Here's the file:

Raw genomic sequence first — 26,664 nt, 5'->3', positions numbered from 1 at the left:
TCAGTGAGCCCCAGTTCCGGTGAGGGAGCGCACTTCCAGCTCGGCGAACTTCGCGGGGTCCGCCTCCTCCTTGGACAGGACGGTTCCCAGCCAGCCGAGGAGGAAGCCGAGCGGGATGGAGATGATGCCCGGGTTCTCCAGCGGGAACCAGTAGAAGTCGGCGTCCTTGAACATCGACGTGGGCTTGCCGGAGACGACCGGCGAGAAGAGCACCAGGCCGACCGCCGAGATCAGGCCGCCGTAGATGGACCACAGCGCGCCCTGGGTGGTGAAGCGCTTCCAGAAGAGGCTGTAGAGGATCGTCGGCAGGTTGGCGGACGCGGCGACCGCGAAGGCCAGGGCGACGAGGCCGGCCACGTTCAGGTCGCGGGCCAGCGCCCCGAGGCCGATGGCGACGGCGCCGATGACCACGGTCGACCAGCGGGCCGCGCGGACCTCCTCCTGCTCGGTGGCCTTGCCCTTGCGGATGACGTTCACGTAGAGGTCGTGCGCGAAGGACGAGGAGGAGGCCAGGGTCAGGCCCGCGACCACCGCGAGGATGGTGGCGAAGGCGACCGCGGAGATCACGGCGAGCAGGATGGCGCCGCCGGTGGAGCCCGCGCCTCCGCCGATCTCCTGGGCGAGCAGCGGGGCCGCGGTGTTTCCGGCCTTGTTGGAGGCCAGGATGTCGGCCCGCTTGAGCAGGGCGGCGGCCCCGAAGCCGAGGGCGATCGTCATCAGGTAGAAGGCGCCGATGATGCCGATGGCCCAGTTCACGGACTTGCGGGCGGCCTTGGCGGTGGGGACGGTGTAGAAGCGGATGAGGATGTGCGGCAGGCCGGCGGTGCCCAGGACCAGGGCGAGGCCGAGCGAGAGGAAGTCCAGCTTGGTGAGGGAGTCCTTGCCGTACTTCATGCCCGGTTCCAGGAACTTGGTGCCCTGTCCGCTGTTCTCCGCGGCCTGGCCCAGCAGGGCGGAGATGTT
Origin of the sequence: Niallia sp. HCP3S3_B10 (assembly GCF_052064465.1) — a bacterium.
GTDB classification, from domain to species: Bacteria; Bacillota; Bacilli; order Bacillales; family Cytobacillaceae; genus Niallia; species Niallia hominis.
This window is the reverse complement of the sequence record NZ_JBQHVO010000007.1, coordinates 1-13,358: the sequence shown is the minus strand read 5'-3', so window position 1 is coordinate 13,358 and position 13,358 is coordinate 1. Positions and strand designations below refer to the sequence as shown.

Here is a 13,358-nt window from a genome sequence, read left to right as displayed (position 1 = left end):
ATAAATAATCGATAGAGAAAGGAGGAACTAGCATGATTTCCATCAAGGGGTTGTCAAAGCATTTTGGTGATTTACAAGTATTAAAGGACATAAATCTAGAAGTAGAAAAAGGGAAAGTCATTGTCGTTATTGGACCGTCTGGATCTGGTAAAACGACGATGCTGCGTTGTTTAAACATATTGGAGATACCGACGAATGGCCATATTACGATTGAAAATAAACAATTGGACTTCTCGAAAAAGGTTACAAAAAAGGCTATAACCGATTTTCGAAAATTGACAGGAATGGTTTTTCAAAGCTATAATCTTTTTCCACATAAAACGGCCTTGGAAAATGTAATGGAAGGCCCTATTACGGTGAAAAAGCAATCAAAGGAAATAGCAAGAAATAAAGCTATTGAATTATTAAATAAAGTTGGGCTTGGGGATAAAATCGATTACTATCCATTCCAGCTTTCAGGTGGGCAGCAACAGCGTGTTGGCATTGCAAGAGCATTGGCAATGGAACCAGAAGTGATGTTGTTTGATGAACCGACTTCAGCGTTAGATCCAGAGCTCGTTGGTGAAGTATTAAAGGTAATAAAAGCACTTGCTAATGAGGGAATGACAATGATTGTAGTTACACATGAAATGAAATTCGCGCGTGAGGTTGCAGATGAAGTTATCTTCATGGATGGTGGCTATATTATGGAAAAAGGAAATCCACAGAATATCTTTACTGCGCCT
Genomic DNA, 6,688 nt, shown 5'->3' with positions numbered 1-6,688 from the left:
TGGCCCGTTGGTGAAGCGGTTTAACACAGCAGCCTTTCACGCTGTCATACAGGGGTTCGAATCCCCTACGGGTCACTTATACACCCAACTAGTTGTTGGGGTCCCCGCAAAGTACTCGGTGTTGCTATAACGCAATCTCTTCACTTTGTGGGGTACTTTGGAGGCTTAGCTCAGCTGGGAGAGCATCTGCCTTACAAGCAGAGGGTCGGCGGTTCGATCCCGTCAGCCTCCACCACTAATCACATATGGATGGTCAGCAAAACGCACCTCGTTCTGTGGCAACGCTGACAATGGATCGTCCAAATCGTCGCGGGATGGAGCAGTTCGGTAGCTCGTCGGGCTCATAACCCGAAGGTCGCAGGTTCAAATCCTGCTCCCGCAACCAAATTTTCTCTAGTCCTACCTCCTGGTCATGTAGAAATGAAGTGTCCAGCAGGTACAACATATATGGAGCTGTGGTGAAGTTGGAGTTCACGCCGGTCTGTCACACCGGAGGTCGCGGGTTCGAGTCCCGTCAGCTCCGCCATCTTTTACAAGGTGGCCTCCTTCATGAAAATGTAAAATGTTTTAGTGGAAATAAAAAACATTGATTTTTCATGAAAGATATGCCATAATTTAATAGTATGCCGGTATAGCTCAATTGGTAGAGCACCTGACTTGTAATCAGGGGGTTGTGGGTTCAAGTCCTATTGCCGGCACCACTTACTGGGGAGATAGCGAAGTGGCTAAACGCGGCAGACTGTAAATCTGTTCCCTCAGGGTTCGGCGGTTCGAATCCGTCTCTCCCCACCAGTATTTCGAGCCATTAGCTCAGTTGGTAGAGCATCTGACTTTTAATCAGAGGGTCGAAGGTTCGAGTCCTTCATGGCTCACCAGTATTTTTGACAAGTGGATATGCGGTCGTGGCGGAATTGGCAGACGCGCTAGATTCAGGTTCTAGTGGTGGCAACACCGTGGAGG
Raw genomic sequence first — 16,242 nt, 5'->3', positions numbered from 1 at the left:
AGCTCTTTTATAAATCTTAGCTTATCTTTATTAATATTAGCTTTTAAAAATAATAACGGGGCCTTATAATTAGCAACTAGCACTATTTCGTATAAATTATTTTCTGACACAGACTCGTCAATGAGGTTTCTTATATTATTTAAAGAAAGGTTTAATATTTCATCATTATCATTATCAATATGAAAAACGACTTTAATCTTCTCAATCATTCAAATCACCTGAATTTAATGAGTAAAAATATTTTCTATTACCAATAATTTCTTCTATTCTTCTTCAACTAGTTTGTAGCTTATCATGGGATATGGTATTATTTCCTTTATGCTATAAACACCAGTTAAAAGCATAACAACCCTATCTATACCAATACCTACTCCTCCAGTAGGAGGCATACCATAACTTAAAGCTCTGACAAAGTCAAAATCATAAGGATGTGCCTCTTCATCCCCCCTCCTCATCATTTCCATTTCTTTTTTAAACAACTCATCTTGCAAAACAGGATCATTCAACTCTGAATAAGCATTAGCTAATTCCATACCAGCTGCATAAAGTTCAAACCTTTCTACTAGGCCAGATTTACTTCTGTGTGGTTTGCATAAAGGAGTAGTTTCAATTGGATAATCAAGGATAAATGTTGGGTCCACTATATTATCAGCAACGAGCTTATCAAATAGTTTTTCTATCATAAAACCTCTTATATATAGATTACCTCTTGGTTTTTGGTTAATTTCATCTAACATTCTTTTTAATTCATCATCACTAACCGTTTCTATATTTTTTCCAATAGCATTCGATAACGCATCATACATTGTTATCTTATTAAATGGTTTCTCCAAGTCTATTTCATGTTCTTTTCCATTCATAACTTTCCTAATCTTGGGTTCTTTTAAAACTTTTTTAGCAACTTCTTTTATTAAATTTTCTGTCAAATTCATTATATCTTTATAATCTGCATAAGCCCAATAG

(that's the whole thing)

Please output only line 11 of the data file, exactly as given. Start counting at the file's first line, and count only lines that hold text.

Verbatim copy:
AGCTCTTTTATAAATCTTAGCTTATCTTTATTAATATTAGCTTTTAAAAATAATAACGGGGCCTTATAATTAGCAACTAGCACTATTTCGTATAAATTATTTTCTGACACAGACTCGTCAATGAGGTTTCTTATATTATTTAAAGAAAGGTTTAATATTTCATCATTATCATTATCAATATGAAAAACGACTTTAATCTTCTCAATCATTCAAATCACCTGAATTTAATGAGTAAAAATATTTTCTATTACCAATAATTTCTTCTATTCTTCTTCAACTAGTTTGTAGCTTATCATGGGATATGGTATTATTTCCTTTATGCTATAAACACCAGTTAAAAGCATAACAACCCTATCTATACCAATACCTACTCCTCCAGTAGGAGGCATACCATAACTTAAAGCTCTGACAAAGTCAAAATCATAAGGATGTGCCTCTTCATCCCCCCTCCTCATCATTTCCATTTCTTTTTTAAACAACTCATCTTGCAAAACAGGATCATTCAACTCTGAATAAGCATTAGCTAATTCCATACCAGCTGCATAAAGTTCAAACCTTTCTACTAGGCCAGATTTACTTCTGTGTGGTTTGCATAAAGGAGTAGTTTCAATTGGATAATCAAGGATAAATGTTGGGTCCACTATATTATCAGCAACGAGCTTATCAAATAGTTTTTCTATCATAAAACCTCTTATATATAGATTACCTCTTGGTTTTTGGTTAATTTCATCTAACATTCTTTTTAATTCATCATCACTAACCGTTTCTATATTTTTTCCAATAGCATTCGATAACGCATCATACATTGTTATCTTATTAAATGGTTTCTCCAAGTCTATTTCATGTTCTTTTCCATTCATAACTTTCCTAATCTTGGGTTCTTTTAAAACTTTTTTAGCAACTTCTTTTATTAAATTTTCTGTCAAATTCATTATATCTTTATAATCTGCATAAGCCCAATAG